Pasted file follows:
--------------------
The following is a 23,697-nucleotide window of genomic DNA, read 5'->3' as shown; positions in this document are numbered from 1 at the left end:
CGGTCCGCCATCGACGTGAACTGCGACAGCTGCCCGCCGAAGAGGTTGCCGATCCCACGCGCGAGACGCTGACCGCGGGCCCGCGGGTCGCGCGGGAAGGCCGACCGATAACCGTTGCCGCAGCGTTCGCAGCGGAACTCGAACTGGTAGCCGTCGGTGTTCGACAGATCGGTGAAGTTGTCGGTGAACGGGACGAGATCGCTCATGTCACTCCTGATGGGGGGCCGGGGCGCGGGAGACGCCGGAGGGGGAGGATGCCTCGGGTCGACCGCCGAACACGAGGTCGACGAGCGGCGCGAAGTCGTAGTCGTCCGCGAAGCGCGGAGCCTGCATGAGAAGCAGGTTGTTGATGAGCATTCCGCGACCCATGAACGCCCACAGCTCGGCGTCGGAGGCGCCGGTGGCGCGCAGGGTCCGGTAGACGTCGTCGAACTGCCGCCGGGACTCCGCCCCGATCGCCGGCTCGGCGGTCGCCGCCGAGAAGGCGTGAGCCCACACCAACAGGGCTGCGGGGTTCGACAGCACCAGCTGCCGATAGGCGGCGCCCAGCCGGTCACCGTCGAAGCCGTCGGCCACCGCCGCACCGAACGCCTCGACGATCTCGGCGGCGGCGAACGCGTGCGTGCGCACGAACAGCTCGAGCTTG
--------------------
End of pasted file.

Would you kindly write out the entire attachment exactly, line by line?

The following is a 23,697-nucleotide window of genomic DNA, read 5'->3' as shown; positions in this document are numbered from 1 at the left end:
CGGTCCGCCATCGACGTGAACTGCGACAGCTGCCCGCCGAAGAGGTTGCCGATCCCACGCGCGAGACGCTGACCGCGGGCCCGCGGGTCGCGCGGGAAGGCCGACCGATAACCGTTGCCGCAGCGTTCGCAGCGGAACTCGAACTGGTAGCCGTCGGTGTTCGACAGATCGGTGAAGTTGTCGGTGAACGGGACGAGATCGCTCATGTCACTCCTGATGGGGGGCCGGGGCGCGGGAGACGCCGGAGGGGGAGGATGCCTCGGGTCGACCGCCGAACACGAGGTCGACGAGCGGCGCGAAGTCGTAGTCGTCCGCGAAGCGCGGAGCCTGCATGAGAAGCAGGTTGTTGATGAGCATTCCGCGACCCATGAACGCCCACAGCTCGGCGTCGGAGGCGCCGGTGGCGCGCAGGGTCCGGTAGACGTCGTCGAACTGCCGCCGGGACTCCGCCCCGATCGCCGGCTCGGCGGTCGCCGCCGAGAAGGCGTGAGCCCACACCAACAGGGCTGCGGGGTTCGACAGCACCAGCTGCCGATAGGCGGCGCCCAGCCGGTCACCGTCGAAGCCGTCGGCCACCGCCGCACCGAACGCCTCGACGATCTCGGCGGCGGCGAACGCGTGCGTGCGCACGAACAGCTCGAGCTTG